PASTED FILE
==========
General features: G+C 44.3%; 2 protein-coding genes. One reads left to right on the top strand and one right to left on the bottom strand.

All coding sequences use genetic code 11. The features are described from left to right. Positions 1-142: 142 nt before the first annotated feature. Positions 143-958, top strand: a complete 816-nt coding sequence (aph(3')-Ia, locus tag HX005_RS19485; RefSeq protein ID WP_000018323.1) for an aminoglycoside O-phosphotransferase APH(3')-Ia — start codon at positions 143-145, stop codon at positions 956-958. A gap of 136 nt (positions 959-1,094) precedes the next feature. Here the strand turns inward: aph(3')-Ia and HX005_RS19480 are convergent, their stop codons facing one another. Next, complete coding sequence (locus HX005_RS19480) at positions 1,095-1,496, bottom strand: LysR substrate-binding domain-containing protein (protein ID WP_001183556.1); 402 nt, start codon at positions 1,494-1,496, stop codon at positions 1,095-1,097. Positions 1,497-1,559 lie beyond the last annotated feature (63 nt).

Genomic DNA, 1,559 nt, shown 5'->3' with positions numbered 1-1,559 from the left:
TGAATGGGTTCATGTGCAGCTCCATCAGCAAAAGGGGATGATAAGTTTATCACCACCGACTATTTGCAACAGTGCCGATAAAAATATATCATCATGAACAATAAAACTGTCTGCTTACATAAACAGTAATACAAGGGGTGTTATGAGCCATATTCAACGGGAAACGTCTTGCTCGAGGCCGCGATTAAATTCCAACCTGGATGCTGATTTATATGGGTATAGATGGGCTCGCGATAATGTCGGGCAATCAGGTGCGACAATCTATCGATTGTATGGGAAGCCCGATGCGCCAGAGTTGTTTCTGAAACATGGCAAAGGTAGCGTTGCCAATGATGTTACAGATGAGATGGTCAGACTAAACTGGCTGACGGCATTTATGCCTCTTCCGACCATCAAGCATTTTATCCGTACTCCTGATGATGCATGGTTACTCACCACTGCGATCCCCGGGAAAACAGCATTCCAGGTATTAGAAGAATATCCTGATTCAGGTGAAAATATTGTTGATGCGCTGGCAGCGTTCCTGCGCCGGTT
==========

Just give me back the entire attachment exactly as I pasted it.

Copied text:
General features: G+C 44.3%; 2 protein-coding genes. One reads left to right on the top strand and one right to left on the bottom strand.

All coding sequences use genetic code 11. The features are described from left to right. Positions 1-142: 142 nt before the first annotated feature. Positions 143-958, top strand: a complete 816-nt coding sequence (aph(3')-Ia, locus tag HX005_RS19485; RefSeq protein ID WP_000018323.1) for an aminoglycoside O-phosphotransferase APH(3')-Ia — start codon at positions 143-145, stop codon at positions 956-958. A gap of 136 nt (positions 959-1,094) precedes the next feature. Here the strand turns inward: aph(3')-Ia and HX005_RS19480 are convergent, their stop codons facing one another. Next, complete coding sequence (locus HX005_RS19480) at positions 1,095-1,496, bottom strand: LysR substrate-binding domain-containing protein (protein ID WP_001183556.1); 402 nt, start codon at positions 1,494-1,496, stop codon at positions 1,095-1,097. Positions 1,497-1,559 lie beyond the last annotated feature (63 nt).

Genomic DNA, 1,559 nt, shown 5'->3' with positions numbered 1-1,559 from the left:
TGAATGGGTTCATGTGCAGCTCCATCAGCAAAAGGGGATGATAAGTTTATCACCACCGACTATTTGCAACAGTGCCGATAAAAATATATCATCATGAACAATAAAACTGTCTGCTTACATAAACAGTAATACAAGGGGTGTTATGAGCCATATTCAACGGGAAACGTCTTGCTCGAGGCCGCGATTAAATTCCAACCTGGATGCTGATTTATATGGGTATAGATGGGCTCGCGATAATGTCGGGCAATCAGGTGCGACAATCTATCGATTGTATGGGAAGCCCGATGCGCCAGAGTTGTTTCTGAAACATGGCAAAGGTAGCGTTGCCAATGATGTTACAGATGAGATGGTCAGACTAAACTGGCTGACGGCATTTATGCCTCTTCCGACCATCAAGCATTTTATCCGTACTCCTGATGATGCATGGTTACTCACCACTGCGATCCCCGGGAAAACAGCATTCCAGGTATTAGAAGAATATCCTGATTCAGGTGAAAATATTGTTGATGCGCTGGCAGCGTTCCTGCGCCGGTT